Innu traditionalists say they are putting their lives on the line to stop SM-3.
“We will be exercising our legitimate Right to defend our Land as well as our Right to self-determination on that Land we call Nitassinan says the traditionalist Coalition For Nitassinan.
“Our action wishes to provoke a profound questioning of this society’s choices with regards to energy, social and environmental policies. If we must give up our lives in the process, then we are willing to assume such a cost. Our resistance will be non-violent, as defined by our traditions and ancestral values, and if Hydro-Quebec still wants to go ahead with SM-3, it will have to drive over our bodies to do so.”
On May 29, Innu traditionalists set up a blockade on the access road to the construction site for the SM-3 hydroelectric project. Work on SM-3 got underway April 18. The Innu said in a press release that the Sainte-Marguerite project is “provoking tensions that could well lead to a major social and political crisis.” SM-3 is just the first of three large hydro-projects planned by Hydro-Quebec in Nitassinan. Days later, members of the Solidarity Group With Native Peoples held a sit-in at Hydro offices in Montreal to protest against SM-3. No arrests were made.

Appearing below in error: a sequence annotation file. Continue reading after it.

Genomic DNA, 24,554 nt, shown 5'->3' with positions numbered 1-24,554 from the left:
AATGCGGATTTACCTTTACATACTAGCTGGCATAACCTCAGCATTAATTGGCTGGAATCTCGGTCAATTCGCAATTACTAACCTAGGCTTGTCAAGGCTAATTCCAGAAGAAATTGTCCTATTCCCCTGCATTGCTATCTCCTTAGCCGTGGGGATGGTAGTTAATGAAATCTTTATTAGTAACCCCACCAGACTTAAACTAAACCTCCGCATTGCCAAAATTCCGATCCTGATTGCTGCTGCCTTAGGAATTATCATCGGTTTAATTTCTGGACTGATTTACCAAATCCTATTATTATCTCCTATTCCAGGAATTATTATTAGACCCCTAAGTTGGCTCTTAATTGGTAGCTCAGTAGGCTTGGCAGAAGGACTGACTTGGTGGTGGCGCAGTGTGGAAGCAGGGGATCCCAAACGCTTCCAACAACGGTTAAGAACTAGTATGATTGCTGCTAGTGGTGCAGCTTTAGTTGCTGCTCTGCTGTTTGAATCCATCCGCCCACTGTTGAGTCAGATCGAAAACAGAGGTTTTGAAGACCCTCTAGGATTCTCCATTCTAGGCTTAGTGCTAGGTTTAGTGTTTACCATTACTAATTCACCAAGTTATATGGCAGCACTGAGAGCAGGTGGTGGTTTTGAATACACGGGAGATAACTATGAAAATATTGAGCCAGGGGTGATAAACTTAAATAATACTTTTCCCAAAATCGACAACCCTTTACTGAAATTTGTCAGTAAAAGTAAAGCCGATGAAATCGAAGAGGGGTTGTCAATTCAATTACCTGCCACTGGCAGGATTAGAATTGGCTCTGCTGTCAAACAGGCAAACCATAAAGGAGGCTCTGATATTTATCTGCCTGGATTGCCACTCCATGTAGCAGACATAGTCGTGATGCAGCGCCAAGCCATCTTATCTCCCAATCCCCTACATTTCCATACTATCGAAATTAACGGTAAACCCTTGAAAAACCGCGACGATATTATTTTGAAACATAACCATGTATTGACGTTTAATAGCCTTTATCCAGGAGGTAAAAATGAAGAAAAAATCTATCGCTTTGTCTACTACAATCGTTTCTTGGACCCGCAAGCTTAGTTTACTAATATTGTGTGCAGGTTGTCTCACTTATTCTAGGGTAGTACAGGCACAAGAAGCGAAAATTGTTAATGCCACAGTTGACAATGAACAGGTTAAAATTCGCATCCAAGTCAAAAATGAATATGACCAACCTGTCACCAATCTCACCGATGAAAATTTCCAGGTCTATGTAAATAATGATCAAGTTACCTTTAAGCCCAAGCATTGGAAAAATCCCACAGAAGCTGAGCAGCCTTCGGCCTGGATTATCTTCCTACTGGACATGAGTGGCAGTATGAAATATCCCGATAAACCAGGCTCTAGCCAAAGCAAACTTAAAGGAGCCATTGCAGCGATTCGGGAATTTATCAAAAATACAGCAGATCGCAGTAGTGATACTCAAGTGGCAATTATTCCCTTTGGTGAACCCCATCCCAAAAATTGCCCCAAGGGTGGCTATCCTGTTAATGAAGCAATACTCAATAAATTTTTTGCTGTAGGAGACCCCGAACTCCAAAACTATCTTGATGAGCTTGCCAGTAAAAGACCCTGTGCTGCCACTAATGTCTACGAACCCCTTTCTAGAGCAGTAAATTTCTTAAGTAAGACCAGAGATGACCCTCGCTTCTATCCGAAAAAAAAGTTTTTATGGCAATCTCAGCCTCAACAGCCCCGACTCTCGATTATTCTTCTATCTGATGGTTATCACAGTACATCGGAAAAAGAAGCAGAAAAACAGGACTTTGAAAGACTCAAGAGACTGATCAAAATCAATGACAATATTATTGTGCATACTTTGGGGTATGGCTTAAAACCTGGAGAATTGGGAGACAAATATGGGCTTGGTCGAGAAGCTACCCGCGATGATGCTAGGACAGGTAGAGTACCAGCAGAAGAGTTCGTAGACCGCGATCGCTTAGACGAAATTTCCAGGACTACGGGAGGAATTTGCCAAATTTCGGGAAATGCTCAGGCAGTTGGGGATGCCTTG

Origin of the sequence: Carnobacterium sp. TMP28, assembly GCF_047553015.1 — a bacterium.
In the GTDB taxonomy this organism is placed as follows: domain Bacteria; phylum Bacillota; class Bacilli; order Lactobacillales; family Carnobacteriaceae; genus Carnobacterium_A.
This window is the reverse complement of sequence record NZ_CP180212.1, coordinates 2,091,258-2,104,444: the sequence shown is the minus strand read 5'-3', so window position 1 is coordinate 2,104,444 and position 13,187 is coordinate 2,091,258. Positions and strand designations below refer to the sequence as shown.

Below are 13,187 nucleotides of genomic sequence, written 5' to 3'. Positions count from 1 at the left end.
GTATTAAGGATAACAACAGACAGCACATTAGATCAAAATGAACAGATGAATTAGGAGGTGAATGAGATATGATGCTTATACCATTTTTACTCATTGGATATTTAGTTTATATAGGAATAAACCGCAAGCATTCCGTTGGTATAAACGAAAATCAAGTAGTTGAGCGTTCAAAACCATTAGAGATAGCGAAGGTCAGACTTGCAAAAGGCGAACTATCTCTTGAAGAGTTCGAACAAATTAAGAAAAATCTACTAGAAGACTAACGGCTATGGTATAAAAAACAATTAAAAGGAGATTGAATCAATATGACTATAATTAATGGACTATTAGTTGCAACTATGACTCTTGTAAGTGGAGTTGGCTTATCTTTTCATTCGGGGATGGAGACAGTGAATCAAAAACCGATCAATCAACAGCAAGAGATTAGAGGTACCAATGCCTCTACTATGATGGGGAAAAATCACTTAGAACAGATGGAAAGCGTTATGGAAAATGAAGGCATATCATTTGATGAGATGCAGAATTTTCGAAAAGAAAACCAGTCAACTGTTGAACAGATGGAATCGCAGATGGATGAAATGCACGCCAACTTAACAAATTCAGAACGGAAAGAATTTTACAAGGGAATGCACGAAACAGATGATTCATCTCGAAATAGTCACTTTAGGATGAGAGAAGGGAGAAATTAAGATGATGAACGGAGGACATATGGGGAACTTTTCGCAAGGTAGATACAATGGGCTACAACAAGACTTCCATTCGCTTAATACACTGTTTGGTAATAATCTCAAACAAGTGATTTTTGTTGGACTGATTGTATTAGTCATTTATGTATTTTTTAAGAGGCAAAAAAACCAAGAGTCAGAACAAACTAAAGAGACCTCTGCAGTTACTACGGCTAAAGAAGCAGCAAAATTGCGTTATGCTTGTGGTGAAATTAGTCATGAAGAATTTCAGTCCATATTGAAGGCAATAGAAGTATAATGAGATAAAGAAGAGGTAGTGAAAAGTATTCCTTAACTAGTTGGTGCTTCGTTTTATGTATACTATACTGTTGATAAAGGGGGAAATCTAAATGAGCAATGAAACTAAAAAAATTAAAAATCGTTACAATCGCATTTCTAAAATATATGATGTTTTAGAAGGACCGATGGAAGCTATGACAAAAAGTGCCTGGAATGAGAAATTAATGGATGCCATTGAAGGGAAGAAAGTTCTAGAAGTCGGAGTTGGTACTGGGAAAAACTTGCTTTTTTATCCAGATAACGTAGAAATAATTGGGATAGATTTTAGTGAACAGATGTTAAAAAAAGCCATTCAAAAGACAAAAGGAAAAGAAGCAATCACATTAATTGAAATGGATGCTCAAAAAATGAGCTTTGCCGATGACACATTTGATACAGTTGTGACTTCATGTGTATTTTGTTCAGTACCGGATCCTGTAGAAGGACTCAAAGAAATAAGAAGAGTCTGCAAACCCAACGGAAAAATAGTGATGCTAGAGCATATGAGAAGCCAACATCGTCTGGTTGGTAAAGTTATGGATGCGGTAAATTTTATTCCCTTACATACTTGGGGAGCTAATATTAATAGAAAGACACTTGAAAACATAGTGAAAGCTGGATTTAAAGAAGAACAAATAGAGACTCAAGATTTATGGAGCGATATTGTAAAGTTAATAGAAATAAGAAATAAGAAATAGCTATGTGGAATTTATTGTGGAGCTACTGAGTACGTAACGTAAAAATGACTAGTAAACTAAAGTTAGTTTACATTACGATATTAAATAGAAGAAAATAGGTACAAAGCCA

The Coalition For Nitassinan charges that Ottawa and Quebec are “closing their eyes to the systematic abuse of power” by the Innu Band Council of Mani-Utenam and Uashat, two Innu communities at the mouth of the Moisie River. SM-3 would see the diversion of two of the river’s main tributaries.
The Band Council supports the $3-billion SM-3 project and is harassing the project’s opponents, according to Innu traditionalists. About 12 percent of the adult population of Mani-Utenam has spent time in jail due to the opposition to SM-3, and 41 people from the community face new criminal charges in June.
On June 13, the Innu will vote in a referendum on a compensation agreement reached between the Band Council and Hydro-Quebec for SM-3.
Hydro-Quebec is footing the $100,000 bill for the referendum. Innu traditionalists fear Hydro’s involvement throws into question the referendum’s objectivity.